None of them match the simplicity and high degree of functionality of a stand-alone (self-hosted) Wordpress site.
Everyone has the free Adobe Reader. And these days, there are programs that compile and edit PDF files that are cheap or free, including Microsoft Office.
But for the compilation of publishing quality PDFs, you really need Adobe Standard (sometimes erroneously called Adobe Professional). This is the pay-for program, that edits and builds PDFs, by the company that created PDF formatting.
If you plan to build your own page layouts for print editions of your books, you need Adobe Acrobat. Period.
If you still have a day job, or you are on the road a lot and don’t have a laptop and need to take files with you, then Portable Apps is an absolute life-saver.
It is a whole virtual computer on a jump-drive, including programs that don’t need editor permissions to run (in other words, they don’t have to be installed in the operating system of the guest computer you’re using).
I use Portable Apps every day.
If you’re indie publishing, you’re also reading eBooks, and Calibre cannot be beaten for eBook management and conversion.
If you use multiple-format distribution platforms to upload your books, such as All Romance eBooks or Omnilit, then you need Calibre. It moves beyond simply conventional to absolutely essential.
Calibre is available in Portable App format. However, it is a big program, even in portable edition, and can slow down your computer. I don’t boot it up unless I really need it.
GIMP & Microsoft Paint
Even if you have cover designers building your covers, you will still need to manipulate those images from time to time, to resize to meet design specifications, or to create simple promotion images.
I use the Paint program that is standard with all Windows systems to resize images and/or resolutions. It’s quicker and less fiddly that GIMP.
I use the free GIMP (Gnu Image Manipulation Program) to do more complicated layering and changes.
GIMP is also available as a Portable App, and will run off your USB drive.
KompoZer is a free, lightweight HTML, XHTML and CSS editor, which is also available as a Portable App. There aren’t many occasions when you need to generate HTML, but if you’re a Wordpress user, you may want to build slightly more complicated widgets for your sidebars, for example.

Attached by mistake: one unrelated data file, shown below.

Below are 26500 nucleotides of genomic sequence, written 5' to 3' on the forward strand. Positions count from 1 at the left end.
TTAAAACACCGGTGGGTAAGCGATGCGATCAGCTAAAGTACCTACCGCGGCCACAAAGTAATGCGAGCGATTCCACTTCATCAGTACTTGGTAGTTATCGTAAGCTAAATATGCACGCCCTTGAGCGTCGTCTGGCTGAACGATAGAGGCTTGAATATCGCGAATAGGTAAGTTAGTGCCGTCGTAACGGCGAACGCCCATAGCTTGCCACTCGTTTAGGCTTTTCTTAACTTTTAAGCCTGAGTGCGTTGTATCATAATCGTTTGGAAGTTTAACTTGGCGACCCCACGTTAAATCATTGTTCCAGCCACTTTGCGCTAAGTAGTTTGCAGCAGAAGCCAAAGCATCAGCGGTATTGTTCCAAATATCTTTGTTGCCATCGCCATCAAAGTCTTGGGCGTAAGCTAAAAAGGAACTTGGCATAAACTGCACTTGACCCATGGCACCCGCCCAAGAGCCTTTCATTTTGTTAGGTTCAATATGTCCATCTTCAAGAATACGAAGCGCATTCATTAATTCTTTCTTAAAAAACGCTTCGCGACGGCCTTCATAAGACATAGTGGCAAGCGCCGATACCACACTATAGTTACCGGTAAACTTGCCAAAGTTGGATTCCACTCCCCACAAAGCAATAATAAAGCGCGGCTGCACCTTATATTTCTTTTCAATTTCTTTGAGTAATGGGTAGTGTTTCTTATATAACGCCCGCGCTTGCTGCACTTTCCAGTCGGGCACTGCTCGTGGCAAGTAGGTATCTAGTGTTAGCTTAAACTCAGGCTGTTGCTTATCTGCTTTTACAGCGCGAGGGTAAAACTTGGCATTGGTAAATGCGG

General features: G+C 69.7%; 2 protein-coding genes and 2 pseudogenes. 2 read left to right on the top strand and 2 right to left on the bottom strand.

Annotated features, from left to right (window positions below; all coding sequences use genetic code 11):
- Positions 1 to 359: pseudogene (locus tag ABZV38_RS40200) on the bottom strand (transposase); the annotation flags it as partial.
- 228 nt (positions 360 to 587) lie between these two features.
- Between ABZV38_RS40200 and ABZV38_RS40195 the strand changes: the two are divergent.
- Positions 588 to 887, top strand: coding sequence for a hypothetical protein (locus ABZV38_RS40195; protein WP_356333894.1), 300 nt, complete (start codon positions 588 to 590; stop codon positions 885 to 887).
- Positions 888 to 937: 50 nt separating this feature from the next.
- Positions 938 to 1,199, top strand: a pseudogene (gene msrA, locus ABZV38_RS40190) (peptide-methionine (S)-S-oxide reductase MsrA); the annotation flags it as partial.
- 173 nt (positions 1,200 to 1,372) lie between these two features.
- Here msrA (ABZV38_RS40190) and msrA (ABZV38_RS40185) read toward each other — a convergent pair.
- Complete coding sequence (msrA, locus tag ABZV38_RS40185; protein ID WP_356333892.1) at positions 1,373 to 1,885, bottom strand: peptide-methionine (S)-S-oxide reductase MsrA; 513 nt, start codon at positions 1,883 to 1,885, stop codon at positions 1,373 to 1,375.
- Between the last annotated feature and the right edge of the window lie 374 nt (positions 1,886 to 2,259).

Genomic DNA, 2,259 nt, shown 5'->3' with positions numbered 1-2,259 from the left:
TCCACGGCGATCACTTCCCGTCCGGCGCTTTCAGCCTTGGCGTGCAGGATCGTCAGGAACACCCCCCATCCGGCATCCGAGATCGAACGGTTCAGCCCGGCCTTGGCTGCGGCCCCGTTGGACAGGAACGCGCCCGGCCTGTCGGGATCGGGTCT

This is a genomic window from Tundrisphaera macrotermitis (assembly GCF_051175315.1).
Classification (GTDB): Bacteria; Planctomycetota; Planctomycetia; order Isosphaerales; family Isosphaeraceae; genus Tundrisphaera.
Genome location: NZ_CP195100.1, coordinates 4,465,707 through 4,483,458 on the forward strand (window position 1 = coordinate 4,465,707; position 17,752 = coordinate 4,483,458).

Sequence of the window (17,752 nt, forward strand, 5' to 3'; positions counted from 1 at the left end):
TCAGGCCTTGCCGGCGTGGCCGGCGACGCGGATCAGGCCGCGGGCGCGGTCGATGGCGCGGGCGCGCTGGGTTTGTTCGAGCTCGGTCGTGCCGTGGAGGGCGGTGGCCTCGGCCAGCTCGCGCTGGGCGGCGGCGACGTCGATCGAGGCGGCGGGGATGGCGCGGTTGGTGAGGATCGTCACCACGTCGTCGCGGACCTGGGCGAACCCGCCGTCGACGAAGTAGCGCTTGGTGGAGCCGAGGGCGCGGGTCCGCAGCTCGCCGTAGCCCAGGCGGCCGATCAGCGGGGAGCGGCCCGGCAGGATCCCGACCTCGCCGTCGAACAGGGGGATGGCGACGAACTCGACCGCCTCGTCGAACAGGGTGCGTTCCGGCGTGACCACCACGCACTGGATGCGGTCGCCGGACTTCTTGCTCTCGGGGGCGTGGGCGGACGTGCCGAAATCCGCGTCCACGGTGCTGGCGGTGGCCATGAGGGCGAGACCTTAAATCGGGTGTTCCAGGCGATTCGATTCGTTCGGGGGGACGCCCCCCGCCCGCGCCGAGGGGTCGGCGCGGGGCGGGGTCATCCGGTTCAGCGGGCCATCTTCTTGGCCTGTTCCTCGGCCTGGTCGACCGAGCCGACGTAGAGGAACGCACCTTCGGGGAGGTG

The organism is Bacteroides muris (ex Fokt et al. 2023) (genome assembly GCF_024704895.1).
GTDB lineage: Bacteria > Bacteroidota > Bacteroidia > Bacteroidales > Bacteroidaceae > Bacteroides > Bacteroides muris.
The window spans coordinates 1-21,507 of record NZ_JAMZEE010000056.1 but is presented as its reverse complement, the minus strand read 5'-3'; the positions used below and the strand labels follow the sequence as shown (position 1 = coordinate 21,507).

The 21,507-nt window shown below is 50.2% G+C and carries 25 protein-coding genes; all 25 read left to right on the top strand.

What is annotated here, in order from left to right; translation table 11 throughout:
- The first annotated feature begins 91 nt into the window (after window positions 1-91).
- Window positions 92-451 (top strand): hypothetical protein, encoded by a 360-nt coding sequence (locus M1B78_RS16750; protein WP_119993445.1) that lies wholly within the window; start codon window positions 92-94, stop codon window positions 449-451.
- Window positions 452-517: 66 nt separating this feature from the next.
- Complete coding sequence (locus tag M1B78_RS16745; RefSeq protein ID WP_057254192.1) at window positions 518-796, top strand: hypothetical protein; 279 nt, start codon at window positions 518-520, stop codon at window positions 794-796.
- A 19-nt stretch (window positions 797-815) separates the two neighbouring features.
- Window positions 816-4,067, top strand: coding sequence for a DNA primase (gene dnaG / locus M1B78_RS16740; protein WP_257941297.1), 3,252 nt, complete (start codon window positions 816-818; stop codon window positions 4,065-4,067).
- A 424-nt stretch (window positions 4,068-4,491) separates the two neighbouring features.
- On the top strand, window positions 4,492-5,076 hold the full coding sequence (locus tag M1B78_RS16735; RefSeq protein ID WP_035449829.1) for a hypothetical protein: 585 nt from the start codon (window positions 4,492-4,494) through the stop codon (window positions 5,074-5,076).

Also, if you’re completely HTML deficient, and wish to build something as simple as a clickable link, KompoZer will help with that, too.
Because KompoZer is a WYSIWYG editors (What You See Is What You Get), you can type what you want in the front screen, then click on the Source tab and highlight and copy the source coding.
KompoZer is an open source program and therefore free. There’s a good support community to go with it, too.
Columnist: Tracy Cooper-Posey writes erotic vampire romance series and hot romantic suspense. She has been nominated for five CAPAs including Favourite Author, and won the Emma Darcy Award. She published 35 titles via legacy publishers before switching to indie publishing in March 2011. She has published over 40 indie titles to date. Her indie books have made her an Amazon #1 Best Selling Author and have been nominated four times for Book of the Year. Byzantine Heartbreak won the title in 2012. Tracy has been a national magazine editor and for a decade she taught romance writing at MacEwan University. An Australian, she lives in Edmonton, Canada with her husband, a former professional wrestler, where she moved in 1996 after meeting him on-line. Her website can be found at: http://TracyCooperPosey.com.